What If Billy Corgan Hung Out With The Weeknd?

We were four beers in—local Texas double-IPAs of ass-knocking caliber—when I handed my phone to my older (and only) brother, Pete. “This is my ‘Keep It 100’ playlist,” I told him as his thumb flicked up on the Spotify screen. “More or less, my 100 favorite songs in the world.” His eyes scanned the 74 tracks (I haven’t quite filled it out) and cherry-picked the ones he actually knew: “September,” which we danced to at weddings as kids; ““Heroes,”” which he agreed was among the best of all time; “Everlong,” whose manic music video he remembered very fondly. We had brief conversations about Deftones (he doesn’t get them) and Phoenix (he gets them). Unfortunately, we couldn’t play any of these songs because we were in a loud bar in suburban Dallas that felt much more like a businessman’s hotel lobby watering hole. But it didn’t matter.

Soon enough, the planets aligned: “1979” came on and filled the room. My brother, a 31-year-old MBA grad who once referred to himself as “the epitome of American middle management,” sat straight up. His eyes relaxed. He let out a prolonged “ahhh” and declared this, too, one of the best songs ever. I agree; it’s on my playlist. We took big sips of beer and let that skittering keyboard sound punctuate each line as it does, and I imagined our minds traveling back to 1995 together, listening to rock radio and watching the Smashing Pumpkins’ generation-defining music video on MTV. Not our generation, of course. But we both grew up on it, and that’s important because we grew up five years apart. Much of the first music I ever liked or claimed to like came from his recommendations. And I’m very tempted to say it began with “1979.”

We predictably stayed at that bar too long, and I suffered through the next day with an even more predictable headache. When we got ourselves mostly together, we hopped in the car with his wife, Laura, and drove downtown to a science museum. As we passed the triple-decker overpasses that make I-35 feel more like a roller coaster, Pete popped on the radio to discover “I Feel It Coming,” the Weeknd/Daft Punk collaboration brought to life inside a neon ice cave at this year’s Grammys. As a lingering Top 40 entry, it was a recurring tune that weekend, and we heard it no fewer than six times cumulatively between speakers at restaurants and bars and on local radio. We heard it so much that at an ice cream shop the night before I flew back to New York, Pete used it to describe a feeling he’d been having, a kind of longing he couldn’t explain. He’s nearly 32 now, living 1,400 miles away from his family and the place he grew up, navigating a new job, and expecting a baby with Laura in four short months. It’s exciting, sure, but it’s nerve-wracking. Not sad exactly, he told me, but almost. Wistful for simpler times, I guessed. “I kinda get that feeling when I listen to that Weeknd song,” he said to me, “I don’t know why.”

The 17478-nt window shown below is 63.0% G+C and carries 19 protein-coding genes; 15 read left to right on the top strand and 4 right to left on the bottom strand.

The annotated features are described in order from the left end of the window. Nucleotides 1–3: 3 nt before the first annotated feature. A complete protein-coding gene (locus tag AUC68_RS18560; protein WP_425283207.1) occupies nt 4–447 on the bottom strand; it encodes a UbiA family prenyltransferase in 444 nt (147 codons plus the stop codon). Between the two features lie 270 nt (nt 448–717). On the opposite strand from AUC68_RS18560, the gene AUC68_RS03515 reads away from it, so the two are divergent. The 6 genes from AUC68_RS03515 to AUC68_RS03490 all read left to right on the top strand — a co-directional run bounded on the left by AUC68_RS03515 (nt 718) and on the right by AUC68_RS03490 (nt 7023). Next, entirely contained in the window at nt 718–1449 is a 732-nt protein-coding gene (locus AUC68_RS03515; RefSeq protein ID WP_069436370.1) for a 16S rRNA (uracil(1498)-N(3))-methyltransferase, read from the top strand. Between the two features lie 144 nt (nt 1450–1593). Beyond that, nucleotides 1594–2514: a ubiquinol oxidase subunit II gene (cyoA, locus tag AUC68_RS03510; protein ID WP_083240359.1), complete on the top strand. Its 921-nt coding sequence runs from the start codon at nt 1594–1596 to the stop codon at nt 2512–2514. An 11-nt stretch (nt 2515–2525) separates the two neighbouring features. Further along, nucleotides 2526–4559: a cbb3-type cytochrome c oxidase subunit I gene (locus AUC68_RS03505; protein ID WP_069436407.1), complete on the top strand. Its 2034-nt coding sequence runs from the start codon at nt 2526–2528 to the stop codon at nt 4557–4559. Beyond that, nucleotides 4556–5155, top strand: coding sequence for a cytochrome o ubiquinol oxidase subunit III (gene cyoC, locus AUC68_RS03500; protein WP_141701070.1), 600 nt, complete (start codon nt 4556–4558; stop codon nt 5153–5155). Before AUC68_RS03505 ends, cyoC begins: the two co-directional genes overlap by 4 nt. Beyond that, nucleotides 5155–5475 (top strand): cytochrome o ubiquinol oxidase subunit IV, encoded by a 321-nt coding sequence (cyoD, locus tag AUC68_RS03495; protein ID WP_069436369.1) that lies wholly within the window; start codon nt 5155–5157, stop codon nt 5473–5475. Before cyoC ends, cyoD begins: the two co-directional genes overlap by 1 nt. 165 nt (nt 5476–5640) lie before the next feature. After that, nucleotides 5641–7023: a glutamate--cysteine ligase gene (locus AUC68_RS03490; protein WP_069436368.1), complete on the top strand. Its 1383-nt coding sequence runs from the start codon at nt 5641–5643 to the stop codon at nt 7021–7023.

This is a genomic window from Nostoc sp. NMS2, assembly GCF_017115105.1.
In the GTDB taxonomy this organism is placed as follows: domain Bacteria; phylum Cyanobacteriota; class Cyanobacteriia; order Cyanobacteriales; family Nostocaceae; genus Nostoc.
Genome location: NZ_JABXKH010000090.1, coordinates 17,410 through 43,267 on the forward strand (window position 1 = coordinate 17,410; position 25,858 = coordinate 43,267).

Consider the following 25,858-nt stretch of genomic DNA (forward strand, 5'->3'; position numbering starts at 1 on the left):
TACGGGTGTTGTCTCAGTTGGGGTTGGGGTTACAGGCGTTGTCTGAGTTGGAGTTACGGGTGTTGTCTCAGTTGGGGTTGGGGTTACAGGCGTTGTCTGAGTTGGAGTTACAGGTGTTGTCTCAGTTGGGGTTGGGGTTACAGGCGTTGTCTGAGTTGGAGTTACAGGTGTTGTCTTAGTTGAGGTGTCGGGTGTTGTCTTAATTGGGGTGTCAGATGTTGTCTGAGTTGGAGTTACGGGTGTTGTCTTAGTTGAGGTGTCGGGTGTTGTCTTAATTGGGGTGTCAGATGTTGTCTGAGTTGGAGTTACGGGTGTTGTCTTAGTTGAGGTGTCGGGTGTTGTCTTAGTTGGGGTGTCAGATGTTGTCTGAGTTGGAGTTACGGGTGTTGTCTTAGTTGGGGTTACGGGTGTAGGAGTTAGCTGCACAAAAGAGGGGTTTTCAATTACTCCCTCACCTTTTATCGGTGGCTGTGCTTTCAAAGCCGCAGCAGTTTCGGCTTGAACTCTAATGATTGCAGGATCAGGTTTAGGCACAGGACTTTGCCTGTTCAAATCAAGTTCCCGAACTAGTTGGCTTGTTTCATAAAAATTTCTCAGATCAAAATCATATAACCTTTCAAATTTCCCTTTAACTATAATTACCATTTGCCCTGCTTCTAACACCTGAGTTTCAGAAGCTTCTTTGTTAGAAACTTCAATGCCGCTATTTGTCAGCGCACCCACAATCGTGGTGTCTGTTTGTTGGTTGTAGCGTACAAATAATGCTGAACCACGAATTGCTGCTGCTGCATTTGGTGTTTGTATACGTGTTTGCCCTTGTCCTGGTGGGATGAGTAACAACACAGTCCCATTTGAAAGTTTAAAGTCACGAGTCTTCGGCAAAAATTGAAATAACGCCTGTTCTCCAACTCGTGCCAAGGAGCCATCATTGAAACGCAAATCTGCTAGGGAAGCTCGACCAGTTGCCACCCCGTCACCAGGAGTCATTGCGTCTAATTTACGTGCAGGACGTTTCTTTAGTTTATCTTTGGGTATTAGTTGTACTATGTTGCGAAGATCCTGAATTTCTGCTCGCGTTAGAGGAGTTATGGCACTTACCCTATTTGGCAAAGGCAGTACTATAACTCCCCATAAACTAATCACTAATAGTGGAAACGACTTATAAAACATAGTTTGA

I might know why. I feel similarly about Billy Corgan’s rubbery opening riff to “1979,” and I know I’m not alone. Here, Smashing Pumpkins sounded like they missed something—what was it? “The time it’s really nostalgic for is right now,” Andrew Unterberger wrote when Spin retroactively named “1979” the best alternative rock song of 1996, “because it’s imbued with the sense that the best years of your life don’t have many calendar pages left to turn.” Or, as Corgan whisper-sighs shortly before pulling the plug after four and a half minutes, it’s about “the urgency of now.”

What “1979” and “I Feel It Coming” have in common is that specific longing, musically represented in one by that repeated tremor like someone blowing into a comb (and the surge of the chorus) and in the other by The Weeknd’s gentle croon bending the title refrain. The same guy who once self-identified as the dude “with the hair singin’ ‘bout poppin’ pills, fuckin’ bitches, livin’ life so trill” is now melting at the thought of sharing a deep connection with another person that’ll last longer than a single night. That’s a big deal! “I Feel It Coming” is a love song, and undoubtedly its twinkling synths and lite-funk rhythms spurred a yearning within my brother—as his pregnant wife draws closer to her due date and as they enter a new phase in their connected lives together.

As The Weeknd’s guest musicians on that track, Daft Punk know nostalgia, too. Remember “Giorgio By Moroder” and, well, the fact that their entire career is a repurposed love for disco? At Pete and Laura’s wedding reception in May 2013, I asked the DJ to play “Get Lucky” as the night was nearing its end. It hadn’t hit the top 10 in the U.S. yet despite cleaning up in France and the U.K., but Daft Punk’s return was a big deal, so I was on the case. The DJ, however, refused. “Not enough people are gonna know that one,” he dismissed me as quickly as I came over. It hit №1 the following month, staying on top for 13 weeks before winning Record of the Year at the 2014 Grammys. I bet enough people know it now. I also bet Pete associates Daft Punk somewhat with his wedding, maybe even subconsciously, because I’ve told him this story plenty of times, and it’s made him smile before. Pair those already potent nostalgia feelers with the golden vocal hum of The Weeknd and impending fatherhood—you may have a recipe for feeling a tad wistful when “I Feel It Coming” begins to play as you eat a chocolate chunk ice cream cone.

I expect to feel my own sharp pangs of nostalgia whenever I hear “1979” for the rest of my life. And I expected that I’d expect that. I did not expect, however, to ever feel a pang of wistfulness at either The Weeknd or Daft Punk for the rest of my life. But as it always goes when you get too hazy in your own head, and even as I type this right now, I feel it coming.